Posts in Mugabe cabinet go to more moderate faction of Zanu-PF

Allies of vice-president Mujuru emerge biggest winners

Zimbabwean president Robert Mugabe: has indicated he intends seeing out his new five-year term as president, which will be his seventh. Photograph: Philimon Bulawayo

Zimbabwean president Robert Mugabe: has indicated he intends seeing out his new five-year term as president, which will be his seventh. Photograph: Philimon Bulawayo

Fri, Sep 13, 2013, 18:10


Zimbabwean president Robert Mugabe is favouring the more moderate of the two factions seeking to take control of his ruling Zanu-PF party after he steps down, indicated by the appointments he made to his new cabinet this week.

The faction of vice-president Joyce Mujuru’s faction emerged the big winner on Tuesday when Mr Mugabe announced that a number of her allies had been appointed to take control of key posts in Zimbabwe’s new government.

Ms Mujuru’s main supporter, the national chair of Zanu-PF Simon Khaya Moyo, was appointed a senior minister of state without a portfolio. This post is widely regarded as a waiting post for the vice-presidency.

Another key member of her group, Sydney Sekeramayi, was appointed defence minister, replacing Emmerson Mnangagwa, the man who leads the more hard line military aligned faction in Zanu-PF’s ranks.

The minister of defence is a critical position in Zimbabwe’s government. The army, which has always been loyal to Zanu-PF, has played a central role in the country’s politics since the party came to power in 1980.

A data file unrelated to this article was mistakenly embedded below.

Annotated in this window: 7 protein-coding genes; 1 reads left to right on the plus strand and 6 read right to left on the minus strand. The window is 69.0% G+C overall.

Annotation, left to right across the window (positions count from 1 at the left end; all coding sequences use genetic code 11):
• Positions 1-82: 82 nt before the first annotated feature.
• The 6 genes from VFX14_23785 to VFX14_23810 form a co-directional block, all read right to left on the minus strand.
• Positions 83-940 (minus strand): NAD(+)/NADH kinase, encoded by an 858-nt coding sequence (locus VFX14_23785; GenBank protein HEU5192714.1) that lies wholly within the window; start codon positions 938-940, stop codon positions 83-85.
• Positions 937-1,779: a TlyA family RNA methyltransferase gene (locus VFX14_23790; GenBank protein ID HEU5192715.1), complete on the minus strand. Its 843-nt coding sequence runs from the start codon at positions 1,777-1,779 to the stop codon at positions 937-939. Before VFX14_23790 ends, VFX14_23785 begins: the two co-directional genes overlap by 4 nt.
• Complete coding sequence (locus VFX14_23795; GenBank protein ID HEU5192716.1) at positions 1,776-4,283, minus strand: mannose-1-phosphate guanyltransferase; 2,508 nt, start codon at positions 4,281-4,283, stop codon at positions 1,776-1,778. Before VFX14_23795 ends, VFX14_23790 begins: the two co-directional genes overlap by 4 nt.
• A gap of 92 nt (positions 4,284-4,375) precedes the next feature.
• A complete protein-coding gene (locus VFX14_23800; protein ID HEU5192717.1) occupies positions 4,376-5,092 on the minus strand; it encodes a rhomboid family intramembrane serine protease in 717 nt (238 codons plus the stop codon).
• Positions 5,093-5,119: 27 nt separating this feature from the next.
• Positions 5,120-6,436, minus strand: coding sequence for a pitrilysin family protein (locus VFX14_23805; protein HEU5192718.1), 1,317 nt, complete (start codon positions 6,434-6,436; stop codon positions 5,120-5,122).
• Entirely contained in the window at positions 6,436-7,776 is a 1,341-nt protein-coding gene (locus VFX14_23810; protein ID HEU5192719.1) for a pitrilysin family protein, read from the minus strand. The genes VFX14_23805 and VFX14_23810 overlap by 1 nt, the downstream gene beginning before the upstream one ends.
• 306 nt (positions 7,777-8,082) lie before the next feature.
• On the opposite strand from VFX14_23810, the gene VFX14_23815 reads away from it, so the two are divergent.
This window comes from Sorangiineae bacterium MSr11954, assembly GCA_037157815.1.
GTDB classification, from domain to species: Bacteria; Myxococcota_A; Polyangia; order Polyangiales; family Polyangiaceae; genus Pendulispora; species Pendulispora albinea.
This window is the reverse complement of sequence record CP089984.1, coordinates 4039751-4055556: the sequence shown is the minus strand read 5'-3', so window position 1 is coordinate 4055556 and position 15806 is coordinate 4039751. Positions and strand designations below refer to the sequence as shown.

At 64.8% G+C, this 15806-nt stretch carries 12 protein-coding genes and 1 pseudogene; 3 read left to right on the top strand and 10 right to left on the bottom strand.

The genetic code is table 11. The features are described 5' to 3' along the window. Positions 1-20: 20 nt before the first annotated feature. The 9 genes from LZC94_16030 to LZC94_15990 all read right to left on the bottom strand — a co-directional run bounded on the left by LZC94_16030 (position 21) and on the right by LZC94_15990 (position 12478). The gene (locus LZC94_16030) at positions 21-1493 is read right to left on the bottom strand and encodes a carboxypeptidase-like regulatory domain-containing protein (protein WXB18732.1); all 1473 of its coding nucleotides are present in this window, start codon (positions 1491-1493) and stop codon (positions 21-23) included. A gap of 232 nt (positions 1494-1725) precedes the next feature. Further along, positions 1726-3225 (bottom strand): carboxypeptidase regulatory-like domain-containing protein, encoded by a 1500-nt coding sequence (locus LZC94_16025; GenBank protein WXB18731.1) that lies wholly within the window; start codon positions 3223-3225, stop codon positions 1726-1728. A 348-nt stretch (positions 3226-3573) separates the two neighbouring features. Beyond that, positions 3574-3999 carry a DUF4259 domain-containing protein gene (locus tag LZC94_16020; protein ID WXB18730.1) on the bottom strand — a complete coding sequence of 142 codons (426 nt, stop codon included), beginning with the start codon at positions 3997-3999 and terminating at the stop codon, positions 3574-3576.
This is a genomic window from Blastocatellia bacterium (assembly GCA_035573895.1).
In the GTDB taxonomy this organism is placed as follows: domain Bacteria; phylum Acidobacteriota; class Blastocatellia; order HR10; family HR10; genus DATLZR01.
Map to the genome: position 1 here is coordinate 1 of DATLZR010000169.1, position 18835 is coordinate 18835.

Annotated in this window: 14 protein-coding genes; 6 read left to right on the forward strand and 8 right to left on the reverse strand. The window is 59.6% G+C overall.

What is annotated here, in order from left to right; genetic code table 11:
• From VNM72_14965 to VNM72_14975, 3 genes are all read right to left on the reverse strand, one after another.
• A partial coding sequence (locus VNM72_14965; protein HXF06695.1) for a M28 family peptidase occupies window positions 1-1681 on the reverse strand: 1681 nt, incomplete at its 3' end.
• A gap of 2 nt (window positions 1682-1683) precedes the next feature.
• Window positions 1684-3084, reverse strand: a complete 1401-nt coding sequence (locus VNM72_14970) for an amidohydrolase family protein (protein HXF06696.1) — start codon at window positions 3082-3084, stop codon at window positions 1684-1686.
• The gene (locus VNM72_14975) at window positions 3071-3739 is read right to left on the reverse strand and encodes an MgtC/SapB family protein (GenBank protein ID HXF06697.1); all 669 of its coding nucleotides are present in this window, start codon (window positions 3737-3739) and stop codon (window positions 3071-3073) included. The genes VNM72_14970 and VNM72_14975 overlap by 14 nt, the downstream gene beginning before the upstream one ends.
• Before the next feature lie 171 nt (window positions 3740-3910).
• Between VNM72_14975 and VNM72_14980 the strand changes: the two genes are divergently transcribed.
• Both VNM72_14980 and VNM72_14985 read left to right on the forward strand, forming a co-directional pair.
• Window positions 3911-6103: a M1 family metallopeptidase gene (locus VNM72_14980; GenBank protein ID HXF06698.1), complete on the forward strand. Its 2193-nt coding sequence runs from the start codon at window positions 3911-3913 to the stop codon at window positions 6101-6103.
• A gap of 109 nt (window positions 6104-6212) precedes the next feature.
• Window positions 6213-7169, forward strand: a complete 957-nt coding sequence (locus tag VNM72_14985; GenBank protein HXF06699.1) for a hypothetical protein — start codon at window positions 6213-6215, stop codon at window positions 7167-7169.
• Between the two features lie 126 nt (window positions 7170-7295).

While Mr Mugabe (89) has indicated he intends seeing out his new five-year term as president, which will be his seventh, many observers believe his advanced age will bring a halt to that ambition.

The Mnangagwa faction only got two key ministries in the new government – the department of justice, which Mr Mnangagwa now holds, and the department of finance, which was given to Patrick Chinamasa, who was stripped of the influential justice ministry.

Another Mnangagwa ally, Obert Mpofu, was removed from the important mines ministry and handed transport and infrastructural development instead. Many believe he was removed because of the local and international outcry over the manner in which diamond revenues due to the state were being mishandled.

The general view is that Mr Mugabe has awarded loyal supporters with high-level posts rather than appointing individuals with the technical ability to steer Zimbabwe away from the plethora of problems bedevilling it.

The opposition Movement for Democratic Change, which claims Zanu-PF rigged the general election on July 31st to secure power, has called the new cabinet political “deadwood”.

“Regrettably, what we have seen is a recycling of the same exhausted minds that have presided over the dramatic demise of what was once the jewel and bread basket of Africa,” it said in a statement on Tuesday.